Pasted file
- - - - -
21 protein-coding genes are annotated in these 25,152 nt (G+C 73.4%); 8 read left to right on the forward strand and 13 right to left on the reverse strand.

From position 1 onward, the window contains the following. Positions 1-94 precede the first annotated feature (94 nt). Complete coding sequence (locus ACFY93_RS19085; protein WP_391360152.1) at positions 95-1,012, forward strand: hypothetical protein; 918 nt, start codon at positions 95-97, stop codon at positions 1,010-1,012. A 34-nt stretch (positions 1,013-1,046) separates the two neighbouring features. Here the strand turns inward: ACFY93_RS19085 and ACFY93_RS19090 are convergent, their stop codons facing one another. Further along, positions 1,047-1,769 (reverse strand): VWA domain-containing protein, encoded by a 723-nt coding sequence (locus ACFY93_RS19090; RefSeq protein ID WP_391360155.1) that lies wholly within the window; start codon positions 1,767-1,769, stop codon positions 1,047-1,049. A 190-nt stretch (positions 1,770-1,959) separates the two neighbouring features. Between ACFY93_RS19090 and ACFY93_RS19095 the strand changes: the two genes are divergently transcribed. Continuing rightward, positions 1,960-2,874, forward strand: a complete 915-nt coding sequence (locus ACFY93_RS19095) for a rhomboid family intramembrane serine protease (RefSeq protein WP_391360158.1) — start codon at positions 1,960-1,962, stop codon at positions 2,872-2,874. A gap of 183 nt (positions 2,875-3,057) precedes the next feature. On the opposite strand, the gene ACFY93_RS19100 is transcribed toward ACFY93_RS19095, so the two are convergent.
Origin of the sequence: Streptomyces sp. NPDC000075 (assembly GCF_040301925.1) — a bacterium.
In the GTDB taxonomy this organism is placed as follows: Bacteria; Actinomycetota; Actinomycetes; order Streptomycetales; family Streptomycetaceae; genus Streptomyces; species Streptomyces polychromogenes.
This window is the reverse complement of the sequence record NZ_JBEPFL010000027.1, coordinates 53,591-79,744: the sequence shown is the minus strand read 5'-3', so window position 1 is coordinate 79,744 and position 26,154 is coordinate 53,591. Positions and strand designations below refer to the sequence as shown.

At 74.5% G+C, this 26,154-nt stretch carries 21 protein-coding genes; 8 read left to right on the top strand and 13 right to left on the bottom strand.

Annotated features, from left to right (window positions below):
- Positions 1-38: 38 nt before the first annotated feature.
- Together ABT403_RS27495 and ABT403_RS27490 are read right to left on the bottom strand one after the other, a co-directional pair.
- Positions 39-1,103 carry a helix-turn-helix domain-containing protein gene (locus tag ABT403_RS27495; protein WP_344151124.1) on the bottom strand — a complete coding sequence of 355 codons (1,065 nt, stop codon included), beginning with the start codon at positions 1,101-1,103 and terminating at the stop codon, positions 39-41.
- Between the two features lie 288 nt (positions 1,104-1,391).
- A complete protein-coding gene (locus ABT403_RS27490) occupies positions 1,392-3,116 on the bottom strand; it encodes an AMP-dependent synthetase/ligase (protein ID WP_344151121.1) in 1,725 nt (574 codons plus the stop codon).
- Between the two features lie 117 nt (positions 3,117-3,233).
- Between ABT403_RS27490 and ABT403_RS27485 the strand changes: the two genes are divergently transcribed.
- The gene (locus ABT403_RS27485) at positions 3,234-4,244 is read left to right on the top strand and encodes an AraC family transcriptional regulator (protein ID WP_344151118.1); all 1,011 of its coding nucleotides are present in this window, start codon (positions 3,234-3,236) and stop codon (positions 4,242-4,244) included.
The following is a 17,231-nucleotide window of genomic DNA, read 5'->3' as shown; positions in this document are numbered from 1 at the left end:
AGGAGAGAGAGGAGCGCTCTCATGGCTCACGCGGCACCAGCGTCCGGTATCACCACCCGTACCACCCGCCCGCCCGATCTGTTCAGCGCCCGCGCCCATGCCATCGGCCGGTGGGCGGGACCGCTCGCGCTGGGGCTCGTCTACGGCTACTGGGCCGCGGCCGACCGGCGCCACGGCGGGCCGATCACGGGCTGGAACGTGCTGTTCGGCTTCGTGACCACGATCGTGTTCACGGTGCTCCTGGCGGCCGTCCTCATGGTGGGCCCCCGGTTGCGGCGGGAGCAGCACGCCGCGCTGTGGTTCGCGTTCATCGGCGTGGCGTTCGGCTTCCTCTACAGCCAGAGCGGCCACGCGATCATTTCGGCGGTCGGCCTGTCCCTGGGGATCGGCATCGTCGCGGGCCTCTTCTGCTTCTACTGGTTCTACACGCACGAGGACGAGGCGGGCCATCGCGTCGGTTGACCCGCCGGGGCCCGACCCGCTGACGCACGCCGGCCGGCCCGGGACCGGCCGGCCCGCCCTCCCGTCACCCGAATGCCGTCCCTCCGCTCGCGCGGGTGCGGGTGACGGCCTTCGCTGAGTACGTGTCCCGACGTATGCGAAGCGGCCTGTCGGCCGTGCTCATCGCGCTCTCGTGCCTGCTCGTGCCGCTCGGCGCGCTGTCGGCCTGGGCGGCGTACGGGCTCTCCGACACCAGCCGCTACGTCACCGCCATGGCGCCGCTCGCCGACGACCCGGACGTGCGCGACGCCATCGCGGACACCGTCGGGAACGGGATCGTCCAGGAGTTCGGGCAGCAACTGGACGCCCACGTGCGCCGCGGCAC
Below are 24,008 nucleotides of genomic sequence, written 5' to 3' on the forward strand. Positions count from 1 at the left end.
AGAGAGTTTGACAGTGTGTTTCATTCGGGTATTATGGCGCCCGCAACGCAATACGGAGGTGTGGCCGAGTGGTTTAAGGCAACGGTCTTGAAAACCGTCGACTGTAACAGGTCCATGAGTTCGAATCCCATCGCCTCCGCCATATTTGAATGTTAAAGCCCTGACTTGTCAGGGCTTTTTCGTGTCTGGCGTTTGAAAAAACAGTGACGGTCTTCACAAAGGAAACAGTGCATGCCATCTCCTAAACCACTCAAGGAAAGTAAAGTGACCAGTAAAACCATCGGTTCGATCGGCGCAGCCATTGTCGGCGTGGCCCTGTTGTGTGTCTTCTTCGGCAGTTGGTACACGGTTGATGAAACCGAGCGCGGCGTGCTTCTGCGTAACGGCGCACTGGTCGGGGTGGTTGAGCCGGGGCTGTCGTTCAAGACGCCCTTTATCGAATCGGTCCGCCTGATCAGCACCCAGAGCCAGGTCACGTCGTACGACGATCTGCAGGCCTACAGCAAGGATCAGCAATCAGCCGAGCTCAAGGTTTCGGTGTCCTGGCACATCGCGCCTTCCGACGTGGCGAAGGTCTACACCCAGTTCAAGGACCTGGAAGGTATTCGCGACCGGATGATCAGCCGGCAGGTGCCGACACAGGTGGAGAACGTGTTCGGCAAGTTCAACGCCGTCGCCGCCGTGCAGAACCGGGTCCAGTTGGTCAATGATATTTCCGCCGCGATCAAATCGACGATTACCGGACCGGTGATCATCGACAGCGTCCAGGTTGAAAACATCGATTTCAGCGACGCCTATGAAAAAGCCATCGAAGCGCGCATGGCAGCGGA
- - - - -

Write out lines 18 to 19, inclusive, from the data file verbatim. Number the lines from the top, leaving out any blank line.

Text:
Below are 24,008 nucleotides of genomic sequence, written 5' to 3' on the forward strand. Positions count from 1 at the left end.
AGAGAGTTTGACAGTGTGTTTCATTCGGGTATTATGGCGCCCGCAACGCAATACGGAGGTGTGGCCGAGTGGTTTAAGGCAACGGTCTTGAAAACCGTCGACTGTAACAGGTCCATGAGTTCGAATCCCATCGCCTCCGCCATATTTGAATGTTAAAGCCCTGACTTGTCAGGGCTTTTTCGTGTCTGGCGTTTGAAAAAACAGTGACGGTCTTCACAAAGGAAACAGTGCATGCCATCTCCTAAACCACTCAAGGAAAGTAAAGTGACCAGTAAAACCATCGGTTCGATCGGCGCAGCCATTGTCGGCGTGGCCCTGTTGTGTGTCTTCTTCGGCAGTTGGTACACGGTTGATGAAACCGAGCGCGGCGTGCTTCTGCGTAACGGCGCACTGGTCGGGGTGGTTGAGCCGGGGCTGTCGTTCAAGACGCCCTTTATCGAATCGGTCCGCCTGATCAGCACCCAGAGCCAGGTCACGTCGTACGACGATCTGCAGGCCTACAGCAAGGATCAGCAATCAGCCGAGCTCAAGGTTTCGGTGTCCTGGCACATCGCGCCTTCCGACGTGGCGAAGGTCTACACCCAGTTCAAGGACCTGGAAGGTATTCGCGACCGGATGATCAGCCGGCAGGTGCCGACACAGGTGGAGAACGTGTTCGGCAAGTTCAACGCCGTCGCCGCCGTGCAGAACCGGGTCCAGTTGGTCAATGATATTTCCGCCGCGATCAAATCGACGATTACCGGACCGGTGATCATCGACAGCGTCCAGGTTGAAAACATCGATTTCAGCGACGCCTATGAAAAAGCCATCGAAGCGCGCATGGCAGCGGA